The four wards housing the children were in two substantial Queen Anne buildings dating from the 1890s: three-storey, red brick buildings with balconies that had been enclosed to provide more space. The hospital, named after the patron saint of children, is in Carlton, an inner-city suburb of Melbourne, and it is surrounded by high brick walls topped with barbed wire and broken glass. Inside the hospital some buildings had been demolished and some small lawns planted, but as St Nicholas was designed to cater for only a small number of children, there was space to build a number of administrative facilities; an assessment centre and a sheltered workshop for retarded adults living at home were added.

St Nicholas was not a hospital suited to intelligent people, but many of the genuinely profoundly retarded children have been happy there, and many of the deprivations which meant so much to Annie affected them only slightly. It was not expected that Annie would live very long; many seriously handicapped children did not. The implications of the antibiotic revolution had not been fully realized.  

In 1971 I was interviewed for a job as a ward assistant at St Nicholas. I remember the place vividly. The woman who interviewed me had difficulty in accepting that I was really interested in the work and would stay for more than a month. To test my sincerity she took me on a tour of the hospital. If anything would put me off, she thought, that would.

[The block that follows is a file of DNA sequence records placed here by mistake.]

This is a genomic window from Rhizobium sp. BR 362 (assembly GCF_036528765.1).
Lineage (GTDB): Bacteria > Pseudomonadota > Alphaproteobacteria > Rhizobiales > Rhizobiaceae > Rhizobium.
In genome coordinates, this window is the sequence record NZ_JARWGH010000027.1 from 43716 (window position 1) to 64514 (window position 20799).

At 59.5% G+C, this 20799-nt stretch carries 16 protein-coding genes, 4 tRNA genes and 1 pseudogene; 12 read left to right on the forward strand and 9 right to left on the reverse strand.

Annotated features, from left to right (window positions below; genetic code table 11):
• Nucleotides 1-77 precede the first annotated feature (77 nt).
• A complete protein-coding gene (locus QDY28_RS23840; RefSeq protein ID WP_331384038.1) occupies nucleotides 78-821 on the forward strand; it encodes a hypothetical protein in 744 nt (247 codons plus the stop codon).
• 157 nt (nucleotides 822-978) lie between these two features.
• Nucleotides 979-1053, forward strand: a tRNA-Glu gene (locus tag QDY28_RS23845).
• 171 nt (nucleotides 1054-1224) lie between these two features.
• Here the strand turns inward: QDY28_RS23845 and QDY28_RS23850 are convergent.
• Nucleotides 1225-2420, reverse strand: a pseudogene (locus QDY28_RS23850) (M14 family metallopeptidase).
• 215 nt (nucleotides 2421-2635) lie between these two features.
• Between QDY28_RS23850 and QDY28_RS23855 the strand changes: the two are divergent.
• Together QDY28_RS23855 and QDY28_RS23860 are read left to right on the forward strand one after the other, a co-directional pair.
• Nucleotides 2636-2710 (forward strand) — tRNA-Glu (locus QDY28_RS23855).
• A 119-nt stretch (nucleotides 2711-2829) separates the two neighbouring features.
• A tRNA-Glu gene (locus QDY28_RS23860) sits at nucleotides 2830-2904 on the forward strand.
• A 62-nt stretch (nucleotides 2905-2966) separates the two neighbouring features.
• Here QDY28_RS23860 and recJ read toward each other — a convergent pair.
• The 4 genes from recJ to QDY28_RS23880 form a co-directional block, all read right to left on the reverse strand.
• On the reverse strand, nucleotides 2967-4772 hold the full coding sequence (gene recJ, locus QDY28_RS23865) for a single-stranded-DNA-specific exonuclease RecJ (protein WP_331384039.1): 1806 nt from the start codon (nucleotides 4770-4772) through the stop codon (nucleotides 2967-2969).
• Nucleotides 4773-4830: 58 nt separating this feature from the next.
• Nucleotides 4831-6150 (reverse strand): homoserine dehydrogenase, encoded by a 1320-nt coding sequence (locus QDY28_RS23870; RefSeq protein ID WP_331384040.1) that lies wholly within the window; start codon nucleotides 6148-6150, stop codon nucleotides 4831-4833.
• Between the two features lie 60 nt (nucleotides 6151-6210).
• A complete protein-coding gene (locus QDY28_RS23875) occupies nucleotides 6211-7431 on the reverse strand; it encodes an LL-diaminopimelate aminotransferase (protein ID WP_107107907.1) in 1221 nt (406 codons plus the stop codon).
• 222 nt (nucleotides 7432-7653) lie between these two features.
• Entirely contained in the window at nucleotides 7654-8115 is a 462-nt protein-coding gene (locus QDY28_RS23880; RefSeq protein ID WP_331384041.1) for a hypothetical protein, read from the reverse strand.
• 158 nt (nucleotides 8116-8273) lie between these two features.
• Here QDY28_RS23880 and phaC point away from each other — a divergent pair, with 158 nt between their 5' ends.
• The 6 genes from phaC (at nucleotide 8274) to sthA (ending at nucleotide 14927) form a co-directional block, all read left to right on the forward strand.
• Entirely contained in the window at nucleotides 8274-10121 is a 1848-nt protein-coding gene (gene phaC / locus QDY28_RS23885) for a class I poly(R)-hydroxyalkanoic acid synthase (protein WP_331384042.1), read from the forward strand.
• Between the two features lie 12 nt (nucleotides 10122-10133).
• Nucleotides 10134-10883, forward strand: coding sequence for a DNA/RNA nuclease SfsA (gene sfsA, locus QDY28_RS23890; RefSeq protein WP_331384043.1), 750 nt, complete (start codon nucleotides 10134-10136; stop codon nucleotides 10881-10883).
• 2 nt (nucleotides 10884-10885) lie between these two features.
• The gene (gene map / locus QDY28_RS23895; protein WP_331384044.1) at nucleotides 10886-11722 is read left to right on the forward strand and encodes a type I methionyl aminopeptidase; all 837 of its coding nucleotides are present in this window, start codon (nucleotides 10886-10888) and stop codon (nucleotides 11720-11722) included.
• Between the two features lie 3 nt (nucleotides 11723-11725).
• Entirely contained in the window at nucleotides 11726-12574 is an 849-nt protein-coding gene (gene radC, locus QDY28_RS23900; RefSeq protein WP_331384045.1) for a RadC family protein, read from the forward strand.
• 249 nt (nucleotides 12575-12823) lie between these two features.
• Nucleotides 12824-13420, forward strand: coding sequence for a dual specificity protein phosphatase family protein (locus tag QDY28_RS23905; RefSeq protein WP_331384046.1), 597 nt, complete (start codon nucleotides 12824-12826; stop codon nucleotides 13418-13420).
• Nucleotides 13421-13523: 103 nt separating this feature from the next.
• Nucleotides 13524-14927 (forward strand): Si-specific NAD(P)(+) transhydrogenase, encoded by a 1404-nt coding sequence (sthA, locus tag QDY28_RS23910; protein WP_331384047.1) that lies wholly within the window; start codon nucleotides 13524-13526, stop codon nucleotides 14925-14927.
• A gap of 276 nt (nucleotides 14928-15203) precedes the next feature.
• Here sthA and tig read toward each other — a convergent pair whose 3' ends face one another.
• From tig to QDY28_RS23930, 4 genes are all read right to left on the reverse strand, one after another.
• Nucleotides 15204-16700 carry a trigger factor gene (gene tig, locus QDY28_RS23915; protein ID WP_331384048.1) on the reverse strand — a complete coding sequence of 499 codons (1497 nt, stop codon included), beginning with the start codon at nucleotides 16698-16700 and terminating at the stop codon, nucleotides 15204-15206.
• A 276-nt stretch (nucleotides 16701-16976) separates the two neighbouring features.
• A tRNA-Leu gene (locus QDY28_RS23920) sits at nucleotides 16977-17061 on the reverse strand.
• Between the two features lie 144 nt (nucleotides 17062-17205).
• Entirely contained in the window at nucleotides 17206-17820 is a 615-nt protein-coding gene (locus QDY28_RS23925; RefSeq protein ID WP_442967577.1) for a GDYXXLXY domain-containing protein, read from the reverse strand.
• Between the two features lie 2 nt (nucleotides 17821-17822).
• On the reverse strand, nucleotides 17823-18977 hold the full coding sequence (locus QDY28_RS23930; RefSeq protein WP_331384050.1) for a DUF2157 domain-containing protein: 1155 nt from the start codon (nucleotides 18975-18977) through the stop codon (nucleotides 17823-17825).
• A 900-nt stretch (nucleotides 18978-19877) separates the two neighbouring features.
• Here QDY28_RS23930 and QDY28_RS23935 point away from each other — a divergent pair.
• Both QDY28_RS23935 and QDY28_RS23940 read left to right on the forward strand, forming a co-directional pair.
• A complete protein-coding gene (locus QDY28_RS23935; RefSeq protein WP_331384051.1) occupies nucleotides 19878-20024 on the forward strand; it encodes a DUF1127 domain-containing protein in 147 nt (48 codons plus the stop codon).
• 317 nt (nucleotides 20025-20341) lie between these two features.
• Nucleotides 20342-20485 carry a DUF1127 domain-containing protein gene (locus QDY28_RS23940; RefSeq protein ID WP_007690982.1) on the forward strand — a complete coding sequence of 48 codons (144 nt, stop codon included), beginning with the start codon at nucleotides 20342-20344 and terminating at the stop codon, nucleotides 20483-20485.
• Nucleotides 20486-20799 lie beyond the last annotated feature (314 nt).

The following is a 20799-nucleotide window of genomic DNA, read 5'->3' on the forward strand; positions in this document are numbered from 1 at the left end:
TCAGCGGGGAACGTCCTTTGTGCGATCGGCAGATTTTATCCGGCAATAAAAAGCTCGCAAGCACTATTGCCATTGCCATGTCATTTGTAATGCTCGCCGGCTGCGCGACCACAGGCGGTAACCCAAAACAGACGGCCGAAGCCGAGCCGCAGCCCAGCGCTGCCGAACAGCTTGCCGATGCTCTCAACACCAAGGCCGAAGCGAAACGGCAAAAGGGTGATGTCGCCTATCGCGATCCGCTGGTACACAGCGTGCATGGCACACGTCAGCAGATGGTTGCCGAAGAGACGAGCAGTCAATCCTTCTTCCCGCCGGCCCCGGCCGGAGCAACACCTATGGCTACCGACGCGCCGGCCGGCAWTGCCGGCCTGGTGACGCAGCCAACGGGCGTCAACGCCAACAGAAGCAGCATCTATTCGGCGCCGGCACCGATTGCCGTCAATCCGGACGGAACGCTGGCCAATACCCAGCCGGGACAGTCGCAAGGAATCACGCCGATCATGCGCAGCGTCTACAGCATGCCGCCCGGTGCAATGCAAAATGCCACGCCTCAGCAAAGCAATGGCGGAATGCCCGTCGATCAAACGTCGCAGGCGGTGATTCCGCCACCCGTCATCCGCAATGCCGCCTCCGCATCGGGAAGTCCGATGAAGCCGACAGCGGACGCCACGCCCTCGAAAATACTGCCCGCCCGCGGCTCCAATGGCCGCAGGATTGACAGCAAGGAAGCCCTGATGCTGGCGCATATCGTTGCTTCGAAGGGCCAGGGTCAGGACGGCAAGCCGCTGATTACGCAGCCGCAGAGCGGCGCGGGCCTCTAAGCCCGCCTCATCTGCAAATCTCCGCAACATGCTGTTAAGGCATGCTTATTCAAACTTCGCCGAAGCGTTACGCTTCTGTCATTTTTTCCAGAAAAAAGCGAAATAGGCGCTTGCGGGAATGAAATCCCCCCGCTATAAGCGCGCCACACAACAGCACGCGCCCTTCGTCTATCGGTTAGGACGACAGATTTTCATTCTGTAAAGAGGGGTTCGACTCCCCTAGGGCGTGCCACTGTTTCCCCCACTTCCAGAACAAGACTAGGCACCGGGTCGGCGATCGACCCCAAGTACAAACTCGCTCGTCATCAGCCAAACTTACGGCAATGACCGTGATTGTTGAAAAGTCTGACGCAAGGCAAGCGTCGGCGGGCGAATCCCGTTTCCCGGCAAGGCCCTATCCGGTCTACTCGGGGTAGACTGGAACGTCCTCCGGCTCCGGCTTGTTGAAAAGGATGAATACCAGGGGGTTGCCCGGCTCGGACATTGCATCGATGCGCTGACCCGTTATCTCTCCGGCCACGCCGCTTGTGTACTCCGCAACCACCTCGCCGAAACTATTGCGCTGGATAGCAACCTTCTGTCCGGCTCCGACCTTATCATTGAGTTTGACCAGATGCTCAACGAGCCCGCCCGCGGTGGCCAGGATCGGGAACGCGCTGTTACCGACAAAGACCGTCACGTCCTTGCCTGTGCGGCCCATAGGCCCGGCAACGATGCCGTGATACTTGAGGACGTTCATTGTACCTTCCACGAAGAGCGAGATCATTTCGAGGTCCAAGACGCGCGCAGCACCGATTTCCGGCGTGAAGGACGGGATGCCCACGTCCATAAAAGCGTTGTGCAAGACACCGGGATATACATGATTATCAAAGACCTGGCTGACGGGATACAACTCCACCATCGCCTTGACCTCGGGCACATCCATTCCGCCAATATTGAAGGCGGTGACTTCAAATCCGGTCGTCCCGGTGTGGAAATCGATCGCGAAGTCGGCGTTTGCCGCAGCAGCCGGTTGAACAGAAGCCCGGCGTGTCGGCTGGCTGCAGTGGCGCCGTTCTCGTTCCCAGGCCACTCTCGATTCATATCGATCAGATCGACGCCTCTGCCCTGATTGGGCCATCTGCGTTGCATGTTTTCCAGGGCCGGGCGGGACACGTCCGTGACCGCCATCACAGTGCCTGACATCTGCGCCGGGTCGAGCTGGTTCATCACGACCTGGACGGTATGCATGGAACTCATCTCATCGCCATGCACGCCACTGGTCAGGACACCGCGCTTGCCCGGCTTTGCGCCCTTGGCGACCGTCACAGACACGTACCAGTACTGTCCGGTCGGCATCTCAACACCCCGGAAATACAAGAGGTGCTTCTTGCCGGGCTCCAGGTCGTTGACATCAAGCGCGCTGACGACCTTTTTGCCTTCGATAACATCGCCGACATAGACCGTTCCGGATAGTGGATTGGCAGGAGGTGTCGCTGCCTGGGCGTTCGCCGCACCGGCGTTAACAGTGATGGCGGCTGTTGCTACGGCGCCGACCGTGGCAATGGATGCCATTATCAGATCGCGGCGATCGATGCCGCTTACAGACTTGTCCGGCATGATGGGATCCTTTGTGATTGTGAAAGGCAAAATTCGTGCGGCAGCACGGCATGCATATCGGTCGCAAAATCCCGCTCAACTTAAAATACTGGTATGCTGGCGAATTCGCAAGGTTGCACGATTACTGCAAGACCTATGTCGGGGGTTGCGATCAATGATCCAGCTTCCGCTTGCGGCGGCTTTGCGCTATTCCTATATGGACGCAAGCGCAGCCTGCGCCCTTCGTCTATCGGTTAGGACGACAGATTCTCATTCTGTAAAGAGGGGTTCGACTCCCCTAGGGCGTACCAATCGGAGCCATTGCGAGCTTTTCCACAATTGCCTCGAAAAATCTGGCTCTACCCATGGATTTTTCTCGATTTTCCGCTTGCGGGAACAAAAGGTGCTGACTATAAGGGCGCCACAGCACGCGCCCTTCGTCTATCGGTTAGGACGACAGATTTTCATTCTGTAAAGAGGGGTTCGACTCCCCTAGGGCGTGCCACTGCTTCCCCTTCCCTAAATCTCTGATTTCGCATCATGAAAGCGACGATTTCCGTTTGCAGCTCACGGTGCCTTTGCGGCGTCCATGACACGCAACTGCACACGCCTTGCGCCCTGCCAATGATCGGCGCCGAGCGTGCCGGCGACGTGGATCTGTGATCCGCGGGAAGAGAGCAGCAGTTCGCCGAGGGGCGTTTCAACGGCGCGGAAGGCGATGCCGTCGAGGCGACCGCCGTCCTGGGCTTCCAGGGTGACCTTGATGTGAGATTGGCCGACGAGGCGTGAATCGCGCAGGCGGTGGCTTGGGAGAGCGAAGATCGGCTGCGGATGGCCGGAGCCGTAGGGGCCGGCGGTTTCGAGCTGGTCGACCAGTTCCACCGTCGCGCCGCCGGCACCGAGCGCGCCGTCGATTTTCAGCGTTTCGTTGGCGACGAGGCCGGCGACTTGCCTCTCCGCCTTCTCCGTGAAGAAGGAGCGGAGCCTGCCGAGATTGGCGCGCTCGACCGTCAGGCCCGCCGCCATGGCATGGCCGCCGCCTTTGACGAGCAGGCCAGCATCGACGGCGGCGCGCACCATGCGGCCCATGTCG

It was an afternoon in the middle of summer, and sunlight was streaming through the windows. In the first ward we went to all the children except two were lying in their cots, which filled the dormitory. The two who were not in bed -two toddlers with Down's syndrome - were all by themselves in an enormous and completely bare playroom. It had  a highly polished white vinyl floor, and white vinyl ran up the base of the walls. The windows were so high you could not see out of them, and there was absolutely nothing else; not a toy in sight. It was depressing, but I persisted. I did want to work there, I said. I had been accepted and was to start there in a week’s time when I heard that there was a position for me at the Spastic Centre. I took up my job there at the beginning of 1972.
 
In 1975 I wrote a submission for a Committee of Inquiry the Premier of Victoria had set up into mental retardation services. I was not trying to single out St Nicholas - most of the other Mental Health Authority institutions had similar problems - but my account of life in an institution describes Annie's life at that time fairly well.